Afghan TV Shows Tape of Kidnapped German Hostage

Afghan television on Sunday broadcast what it said was video of a kidnapped German aid worker — prompted by a man off-camera — calling for the release of prisoners, but police said Taliban militants were not behind the woman's brazen daytime abduction.

The woman, shown sitting on the floor inside a room, her head covered with a white scarf, identified herself as Christina Meier. She said "I am OK" and then read a letter in the Afghan language, Dari, calling for the release of unknown prisoners.

She was prompted to make remarks both in English and in Dari by a man speaking in broken English.

The private Tolo TV, which broadcast the video, did not say how it obtained the material.

"I am fine. There are not threats against me. I want from my country to do what it can for my release," she says in Dari, reading from a piece of paper, while seated, occasionally looking up toward camera.

A male voice off-camera prompts her to say, "to help" and tells her also to use the word "urgent."

"Please help for my release, and help me," she says.

A man, his head covered with a scarf and wearing sunglasses inside a room, appears afterward and demands from Afghan government to release a number of unknown prisoners. He says a member of the group would provide the government with the list.

"We are not bad people. We are a special network," the man says at the end of the video. He does not identify the group or say whether it is linked to the Taliban or other insurgents operating in Afghanistan.

In recent weeks, the Taliban have offered media interviews with their foreign hostages, apparently hoping to appeal to public sentiment and thereby pressure the Afghan government to release Taliban prisoners. In such cases, the hostage's comments and message are controlled by the captors and the statements are made in that context.

Germany's Foreign Ministry declined to comment on the video.

Police earlier Sunday said that the Taliban militants were not responsible for the abduction of the woman, who was seized Saturday as she dined with her husband at a restaurant in Kabul.

Ali Shah Paktiawal, head of police criminal investigations in Kabul, said authorities had launched a large-scale manhunt for those behind the kidnapping of the 31-year-old woman.

Paktiawal ruled out involvement of the Taliban in the abduction, but would not say who was responsible.

Kabul provincial police chief Esmatullah Dauladzai said it was premature to say who was involved, but that he was "very, very optimistic" that the woman would be released soon. He would not explain the reason for his optimism.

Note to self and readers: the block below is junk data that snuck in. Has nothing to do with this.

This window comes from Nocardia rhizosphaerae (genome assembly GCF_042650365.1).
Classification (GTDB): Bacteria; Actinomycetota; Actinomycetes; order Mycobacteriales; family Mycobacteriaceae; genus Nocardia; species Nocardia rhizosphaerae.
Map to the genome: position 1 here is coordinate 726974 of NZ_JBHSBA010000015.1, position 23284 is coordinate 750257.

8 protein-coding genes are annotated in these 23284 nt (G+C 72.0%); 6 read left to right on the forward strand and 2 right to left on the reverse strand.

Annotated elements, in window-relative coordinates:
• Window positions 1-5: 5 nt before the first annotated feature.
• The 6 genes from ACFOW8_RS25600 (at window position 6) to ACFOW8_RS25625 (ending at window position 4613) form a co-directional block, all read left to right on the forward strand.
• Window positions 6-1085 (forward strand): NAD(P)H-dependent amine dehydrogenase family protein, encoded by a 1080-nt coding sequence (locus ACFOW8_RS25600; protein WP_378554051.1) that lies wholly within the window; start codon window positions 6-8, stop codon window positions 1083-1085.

In Saturday's kidnapping, four men pulled up to a restaurant in a gray Toyota Corolla, and one went inside and asked to order a pizza, intelligence officials investigating the incident said.

They said two other men waited outside, while another remained in the car.

The man in the restaurant pulled out a pistol, walked up to a table where the couple was sitting and took her from the restaurant, the officials said on condition of anonymity due to agency policy. The husband was not abducted.

Police spotted the speeding car and opened fire, but hit a nearby taxi and killed its driver.

The woman and her husband, also a German, have worked for the Christian organization Ora International in Kabul since September 2006, said Ulf Baumann, a spokesman for the group.

Baumann did not disclose the woman's name or her husband's. He said she was fluent in Dari.

Abduction fears have risen after 23 South Koreans and two Germans were taken hostage in separate incidents last month in central Afghanistan.

One of the German men was shot to death. The other remains in captivity.

Two of the South Koreans were shot to death, and two were freed. A Taliban spokesman said Saturday that negotiations for their release had failed.

In southern Afghanistan, a NATO soldier was killed escorting a convoy in southern Afghanistan on Sunday, while four Afghan security guards died in a suicide attack.

Violence has risen sharply during the last two months in Afghanistan. This year more than 3,700 people — most of them militants — have died, according to an Associated Press tally of casualty figures provided by Western and Afghan officials.